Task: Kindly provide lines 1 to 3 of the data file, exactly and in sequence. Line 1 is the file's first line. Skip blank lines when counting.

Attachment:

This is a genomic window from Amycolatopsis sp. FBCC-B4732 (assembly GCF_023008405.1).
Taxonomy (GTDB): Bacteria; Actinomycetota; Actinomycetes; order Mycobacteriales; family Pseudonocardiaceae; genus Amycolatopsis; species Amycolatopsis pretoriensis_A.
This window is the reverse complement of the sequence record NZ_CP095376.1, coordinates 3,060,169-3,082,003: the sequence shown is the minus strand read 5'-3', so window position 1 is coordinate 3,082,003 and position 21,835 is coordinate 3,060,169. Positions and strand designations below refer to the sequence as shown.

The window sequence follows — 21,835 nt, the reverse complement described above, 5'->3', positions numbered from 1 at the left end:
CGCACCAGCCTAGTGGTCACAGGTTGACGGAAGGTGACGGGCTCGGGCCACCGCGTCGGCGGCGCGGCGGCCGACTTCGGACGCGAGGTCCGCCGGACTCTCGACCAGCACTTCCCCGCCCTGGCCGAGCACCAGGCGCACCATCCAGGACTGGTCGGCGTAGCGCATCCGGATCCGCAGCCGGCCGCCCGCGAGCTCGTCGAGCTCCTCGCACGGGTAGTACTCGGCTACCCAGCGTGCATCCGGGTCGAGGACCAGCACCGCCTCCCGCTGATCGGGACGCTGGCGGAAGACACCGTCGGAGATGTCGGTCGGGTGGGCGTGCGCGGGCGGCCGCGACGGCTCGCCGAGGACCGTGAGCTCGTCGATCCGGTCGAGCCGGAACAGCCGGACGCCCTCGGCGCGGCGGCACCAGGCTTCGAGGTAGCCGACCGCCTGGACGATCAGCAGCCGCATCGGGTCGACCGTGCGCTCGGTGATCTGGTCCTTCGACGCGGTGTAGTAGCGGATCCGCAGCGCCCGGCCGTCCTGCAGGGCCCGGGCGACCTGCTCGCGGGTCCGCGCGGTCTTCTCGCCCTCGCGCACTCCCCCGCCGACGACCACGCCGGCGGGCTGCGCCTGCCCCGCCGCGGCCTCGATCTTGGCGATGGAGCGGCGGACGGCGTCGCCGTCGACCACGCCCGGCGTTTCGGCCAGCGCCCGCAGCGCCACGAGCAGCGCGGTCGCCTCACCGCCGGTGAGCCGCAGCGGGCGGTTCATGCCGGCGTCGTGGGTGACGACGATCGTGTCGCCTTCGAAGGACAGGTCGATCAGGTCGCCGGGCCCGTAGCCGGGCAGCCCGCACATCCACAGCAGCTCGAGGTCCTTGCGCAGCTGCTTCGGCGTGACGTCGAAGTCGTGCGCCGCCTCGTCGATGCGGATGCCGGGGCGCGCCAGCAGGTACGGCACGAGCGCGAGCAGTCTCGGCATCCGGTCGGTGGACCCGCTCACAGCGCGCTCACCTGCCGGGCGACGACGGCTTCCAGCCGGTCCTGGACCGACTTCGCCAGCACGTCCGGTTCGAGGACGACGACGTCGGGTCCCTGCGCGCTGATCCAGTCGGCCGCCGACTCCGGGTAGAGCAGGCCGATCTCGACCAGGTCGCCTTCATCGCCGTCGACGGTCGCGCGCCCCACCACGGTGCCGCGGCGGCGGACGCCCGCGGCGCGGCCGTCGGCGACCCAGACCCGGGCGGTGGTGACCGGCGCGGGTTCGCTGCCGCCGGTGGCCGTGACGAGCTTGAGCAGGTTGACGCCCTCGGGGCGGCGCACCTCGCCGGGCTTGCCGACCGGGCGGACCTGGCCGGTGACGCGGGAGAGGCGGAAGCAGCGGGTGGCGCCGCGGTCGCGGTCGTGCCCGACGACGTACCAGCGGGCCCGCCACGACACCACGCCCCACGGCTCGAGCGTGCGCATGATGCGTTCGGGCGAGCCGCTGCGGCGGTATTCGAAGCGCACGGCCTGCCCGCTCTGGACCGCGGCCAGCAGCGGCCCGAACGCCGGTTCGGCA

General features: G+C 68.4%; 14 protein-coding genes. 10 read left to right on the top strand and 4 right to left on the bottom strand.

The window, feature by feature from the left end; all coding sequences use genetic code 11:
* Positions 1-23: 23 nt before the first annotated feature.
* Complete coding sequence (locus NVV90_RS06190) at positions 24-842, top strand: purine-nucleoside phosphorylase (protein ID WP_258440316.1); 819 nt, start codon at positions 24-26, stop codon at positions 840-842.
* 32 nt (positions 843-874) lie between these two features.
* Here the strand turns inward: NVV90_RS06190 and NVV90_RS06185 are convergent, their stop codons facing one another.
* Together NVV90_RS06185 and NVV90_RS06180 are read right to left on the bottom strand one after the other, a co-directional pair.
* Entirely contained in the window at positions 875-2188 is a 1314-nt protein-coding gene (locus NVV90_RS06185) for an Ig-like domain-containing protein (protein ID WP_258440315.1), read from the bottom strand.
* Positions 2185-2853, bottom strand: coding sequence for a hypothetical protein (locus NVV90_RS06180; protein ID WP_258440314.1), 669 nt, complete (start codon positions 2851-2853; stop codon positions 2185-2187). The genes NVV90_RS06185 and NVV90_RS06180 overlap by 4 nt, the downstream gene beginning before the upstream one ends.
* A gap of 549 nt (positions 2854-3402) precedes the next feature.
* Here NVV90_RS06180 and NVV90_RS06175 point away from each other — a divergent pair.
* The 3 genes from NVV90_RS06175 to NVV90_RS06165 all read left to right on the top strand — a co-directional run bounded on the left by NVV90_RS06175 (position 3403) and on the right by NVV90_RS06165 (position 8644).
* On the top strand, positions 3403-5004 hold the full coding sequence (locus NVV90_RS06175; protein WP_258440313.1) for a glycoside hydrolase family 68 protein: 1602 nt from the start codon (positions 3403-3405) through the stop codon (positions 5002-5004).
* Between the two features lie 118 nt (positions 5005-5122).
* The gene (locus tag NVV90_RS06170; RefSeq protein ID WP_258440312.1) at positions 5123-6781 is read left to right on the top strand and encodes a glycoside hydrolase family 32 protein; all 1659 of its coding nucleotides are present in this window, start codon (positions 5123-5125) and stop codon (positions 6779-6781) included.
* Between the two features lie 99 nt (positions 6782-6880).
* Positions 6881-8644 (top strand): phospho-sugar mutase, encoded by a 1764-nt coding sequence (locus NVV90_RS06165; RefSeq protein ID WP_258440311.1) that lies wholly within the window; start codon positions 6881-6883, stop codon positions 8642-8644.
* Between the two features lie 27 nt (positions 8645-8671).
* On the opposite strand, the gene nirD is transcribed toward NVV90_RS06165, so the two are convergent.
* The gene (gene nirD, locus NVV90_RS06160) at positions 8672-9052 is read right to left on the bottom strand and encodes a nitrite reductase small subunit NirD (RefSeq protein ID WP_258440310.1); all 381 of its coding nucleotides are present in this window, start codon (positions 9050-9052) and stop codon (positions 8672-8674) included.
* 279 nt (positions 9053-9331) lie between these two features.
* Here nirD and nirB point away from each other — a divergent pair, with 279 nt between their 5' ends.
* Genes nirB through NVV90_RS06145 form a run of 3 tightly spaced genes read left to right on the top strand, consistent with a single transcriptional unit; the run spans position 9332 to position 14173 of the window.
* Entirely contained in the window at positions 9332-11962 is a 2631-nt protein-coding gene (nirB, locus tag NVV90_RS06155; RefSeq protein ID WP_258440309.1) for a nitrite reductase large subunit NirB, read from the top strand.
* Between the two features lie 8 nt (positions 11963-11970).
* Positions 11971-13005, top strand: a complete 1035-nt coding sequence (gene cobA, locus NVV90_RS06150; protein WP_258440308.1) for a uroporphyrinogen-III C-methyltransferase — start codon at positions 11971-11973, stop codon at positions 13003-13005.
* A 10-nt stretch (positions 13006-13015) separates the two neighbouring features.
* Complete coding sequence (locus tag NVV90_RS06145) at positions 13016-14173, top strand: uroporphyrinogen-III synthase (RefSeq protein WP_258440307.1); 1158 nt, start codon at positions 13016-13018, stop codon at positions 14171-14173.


This is a genomic window from Amycolatopsis sp. FBCC-B4732 (assembly GCF_023008405.1).
Taxonomy (GTDB): Bacteria; Actinomycetota; Actinomycetes; order Mycobacteriales; family Pseudonocardiaceae; genus Amycolatopsis; species Amycolatopsis pretoriensis_A.
This window is the reverse complement of the sequence record NZ_CP095376.1, coordinates 3,060,169-3,082,003: the sequence shown is the minus strand read 5'-3', so window position 1 is coordinate 3,082,003 and position 21,835 is coordinate 3,060,169. Positions and strand designations below refer to the sequence as shown.